May 17, 2024

China’s Economy at a Glance – May 2024

Trade tensions continue to mount, with critics claiming that China is exporting its industrial overcapacity


  • Trade tensions between China and partners such as the United States and the European Union have intensified in recent months – culminating in the Biden Administration announcing a range of tariff increases on Chinese imports. Critics suggest that China is failing to address industrial overcapacity – in part related to long running weakness in domestic consumption and a high savings rate – and is instead pushing its domestic imbalances into global markets. Comparatively strong growth in industrial production and weak retail sales data in April do little to counter this argument. Our forecasts for China’s growth rate are unchanged – we see its economy expanding by 4.5% in 2024 and 4.8% in 2025.
  • China’s industrial production growth accelerated in April, following on from a dip in March. Output rose by 6.7% yoy, compared with 4.5% yoy in March and an average of 7.0% yoy across January and February. Production of electronics and motor vehicles continued to increase (with electric vehicles increasing by almost 36% yoy). In contrast, construction related heavy industry saw steep falls.
  • Growth in China’s real fixed asset investment slowed in April – with investment increasing by 4.6% yoy (down from 6.0% yoy in March). There continues to be a wide disparity in nominal investment growth between private sector firms and state-owned enterprises (SOEs) – with the former growing by 1.6% yoy in April, and the latter by 6.7% yoy.
  • China’s trade surplus increased in April, rising to US$72.4 billion (up from US$58.6 billion previously). This increase reflected a month-on-month acceleration in exports, while imports were marginally softer. This surplus was slightly above the average seen since late 2021. On a rolling twelve month basis, China’s trade surplus eased slightly in April but remains around the typical levels seen since October 2023 and far above pre-pandemic levels – helping to fuel the trade tensions.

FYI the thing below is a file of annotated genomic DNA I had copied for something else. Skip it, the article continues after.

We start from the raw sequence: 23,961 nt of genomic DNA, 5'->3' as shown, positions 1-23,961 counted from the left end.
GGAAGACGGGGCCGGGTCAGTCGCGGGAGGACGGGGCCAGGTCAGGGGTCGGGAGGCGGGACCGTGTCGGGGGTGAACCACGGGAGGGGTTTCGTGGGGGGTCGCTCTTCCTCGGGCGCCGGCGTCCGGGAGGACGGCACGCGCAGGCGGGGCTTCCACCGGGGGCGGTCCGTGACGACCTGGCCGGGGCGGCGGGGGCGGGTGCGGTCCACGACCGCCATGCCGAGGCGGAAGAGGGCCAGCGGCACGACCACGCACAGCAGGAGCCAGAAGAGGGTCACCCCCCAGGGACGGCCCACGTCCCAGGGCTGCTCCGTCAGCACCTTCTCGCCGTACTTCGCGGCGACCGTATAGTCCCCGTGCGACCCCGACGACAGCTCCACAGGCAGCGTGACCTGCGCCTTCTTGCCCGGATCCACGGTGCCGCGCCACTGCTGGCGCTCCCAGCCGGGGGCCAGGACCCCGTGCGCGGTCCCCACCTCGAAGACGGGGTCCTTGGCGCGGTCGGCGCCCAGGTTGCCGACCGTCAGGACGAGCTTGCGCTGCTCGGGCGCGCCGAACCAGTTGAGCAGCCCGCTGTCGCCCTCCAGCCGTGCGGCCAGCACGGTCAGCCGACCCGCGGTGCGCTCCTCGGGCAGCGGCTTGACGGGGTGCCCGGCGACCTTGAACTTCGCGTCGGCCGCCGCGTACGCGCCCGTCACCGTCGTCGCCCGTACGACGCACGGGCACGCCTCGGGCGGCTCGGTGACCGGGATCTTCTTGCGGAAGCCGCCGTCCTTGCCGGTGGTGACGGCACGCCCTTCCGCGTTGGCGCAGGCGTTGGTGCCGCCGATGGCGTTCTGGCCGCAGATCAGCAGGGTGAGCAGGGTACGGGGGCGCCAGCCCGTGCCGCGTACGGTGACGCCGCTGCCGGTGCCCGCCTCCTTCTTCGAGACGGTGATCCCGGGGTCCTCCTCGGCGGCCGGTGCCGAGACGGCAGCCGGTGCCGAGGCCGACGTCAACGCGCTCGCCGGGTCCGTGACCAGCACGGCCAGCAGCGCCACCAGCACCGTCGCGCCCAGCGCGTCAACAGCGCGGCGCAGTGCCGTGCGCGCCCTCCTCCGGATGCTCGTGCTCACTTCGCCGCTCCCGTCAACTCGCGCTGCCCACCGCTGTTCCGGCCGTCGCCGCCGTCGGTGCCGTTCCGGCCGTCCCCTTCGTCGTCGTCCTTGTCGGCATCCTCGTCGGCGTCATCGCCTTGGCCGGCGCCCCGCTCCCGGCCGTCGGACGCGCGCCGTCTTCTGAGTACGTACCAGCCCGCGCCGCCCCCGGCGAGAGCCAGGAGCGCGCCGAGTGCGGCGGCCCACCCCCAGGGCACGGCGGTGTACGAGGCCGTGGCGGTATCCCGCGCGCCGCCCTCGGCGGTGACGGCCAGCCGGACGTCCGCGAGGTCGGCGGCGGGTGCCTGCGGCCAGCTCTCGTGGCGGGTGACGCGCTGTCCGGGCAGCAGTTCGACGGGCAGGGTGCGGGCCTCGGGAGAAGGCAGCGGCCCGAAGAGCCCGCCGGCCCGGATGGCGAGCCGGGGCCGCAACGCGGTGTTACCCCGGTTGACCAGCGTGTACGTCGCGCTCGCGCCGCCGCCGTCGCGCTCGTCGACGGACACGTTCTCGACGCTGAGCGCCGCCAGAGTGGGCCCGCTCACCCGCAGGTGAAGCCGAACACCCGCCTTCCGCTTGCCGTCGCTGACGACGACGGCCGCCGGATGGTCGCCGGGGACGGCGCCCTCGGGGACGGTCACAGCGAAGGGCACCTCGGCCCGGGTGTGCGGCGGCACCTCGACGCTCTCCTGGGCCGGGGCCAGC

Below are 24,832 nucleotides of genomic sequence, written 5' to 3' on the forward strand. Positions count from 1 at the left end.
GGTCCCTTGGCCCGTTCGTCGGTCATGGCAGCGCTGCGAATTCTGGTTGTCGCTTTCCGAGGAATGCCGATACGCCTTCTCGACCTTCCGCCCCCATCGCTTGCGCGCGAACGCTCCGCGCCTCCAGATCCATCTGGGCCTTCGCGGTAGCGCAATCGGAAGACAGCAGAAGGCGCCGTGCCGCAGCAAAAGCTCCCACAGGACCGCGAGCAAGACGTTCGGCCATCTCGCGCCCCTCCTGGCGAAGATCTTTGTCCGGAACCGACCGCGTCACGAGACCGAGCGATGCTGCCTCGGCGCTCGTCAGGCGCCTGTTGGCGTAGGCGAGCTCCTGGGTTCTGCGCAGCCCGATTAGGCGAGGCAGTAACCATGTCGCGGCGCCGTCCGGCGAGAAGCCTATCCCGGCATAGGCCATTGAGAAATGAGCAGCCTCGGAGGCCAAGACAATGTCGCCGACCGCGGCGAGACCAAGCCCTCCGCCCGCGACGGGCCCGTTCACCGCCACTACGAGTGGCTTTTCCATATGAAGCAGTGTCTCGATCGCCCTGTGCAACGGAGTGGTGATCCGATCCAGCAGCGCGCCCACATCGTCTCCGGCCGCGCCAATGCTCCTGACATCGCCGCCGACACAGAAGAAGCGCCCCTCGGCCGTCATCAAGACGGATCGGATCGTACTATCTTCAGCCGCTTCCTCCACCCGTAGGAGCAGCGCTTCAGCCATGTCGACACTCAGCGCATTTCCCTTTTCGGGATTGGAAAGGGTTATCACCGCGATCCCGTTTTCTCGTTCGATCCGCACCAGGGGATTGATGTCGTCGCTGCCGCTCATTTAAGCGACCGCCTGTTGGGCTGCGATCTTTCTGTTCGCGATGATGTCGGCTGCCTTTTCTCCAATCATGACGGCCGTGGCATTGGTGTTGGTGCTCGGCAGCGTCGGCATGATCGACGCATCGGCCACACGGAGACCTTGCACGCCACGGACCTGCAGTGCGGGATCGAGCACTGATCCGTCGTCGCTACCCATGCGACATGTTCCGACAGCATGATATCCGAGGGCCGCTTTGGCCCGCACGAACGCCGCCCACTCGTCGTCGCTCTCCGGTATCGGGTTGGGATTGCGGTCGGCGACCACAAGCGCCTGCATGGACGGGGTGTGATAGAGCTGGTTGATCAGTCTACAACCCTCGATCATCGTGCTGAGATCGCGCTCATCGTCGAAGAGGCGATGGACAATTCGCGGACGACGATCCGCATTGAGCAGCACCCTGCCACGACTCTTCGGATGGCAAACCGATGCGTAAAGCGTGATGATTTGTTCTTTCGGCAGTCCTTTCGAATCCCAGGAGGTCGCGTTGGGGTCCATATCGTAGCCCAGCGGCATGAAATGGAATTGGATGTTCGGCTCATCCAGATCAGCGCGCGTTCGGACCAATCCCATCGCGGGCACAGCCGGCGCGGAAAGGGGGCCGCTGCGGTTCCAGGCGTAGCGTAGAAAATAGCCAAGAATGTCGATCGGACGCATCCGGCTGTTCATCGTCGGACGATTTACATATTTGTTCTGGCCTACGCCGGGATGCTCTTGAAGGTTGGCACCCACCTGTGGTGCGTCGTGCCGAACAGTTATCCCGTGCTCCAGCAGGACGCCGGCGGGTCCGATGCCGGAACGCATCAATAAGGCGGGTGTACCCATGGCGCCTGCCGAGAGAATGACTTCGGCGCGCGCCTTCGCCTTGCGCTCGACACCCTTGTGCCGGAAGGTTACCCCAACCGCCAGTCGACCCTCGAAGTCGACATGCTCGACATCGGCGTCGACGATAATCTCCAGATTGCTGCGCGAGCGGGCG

• Real retail sales growth slowed considerably in April – increasing by 2.0% yoy (compared with 3.0% yoy in March). With the volatility of late-2022 and early 2023, associated with the end of the zero-COVID policies, fading from growth calculations, this result points to weak domestic consumption persisting in April.
  • New credit issuance was comparatively weak in the first four months of 2024, with issuance declining by 19.3% yoy to total RMB 12.7 trillion. It is worth noting that much of this decline was driven by new issuance contracting on a net basis in April – with lending pulling back by RMB 199 billion – as the stock of government bonds and banker’s acceptance bills fell.
  • The weakness in credit issuance in April has raised expectations of further monetary policy easing in coming months. That said, it has been apparent for some time that loan demand is weak, and relatively minor adjustments to monetary policy are unlikely to have a meaningful effect alter this situation.

For further details, please see China’s economy at a glance (17 May 2024)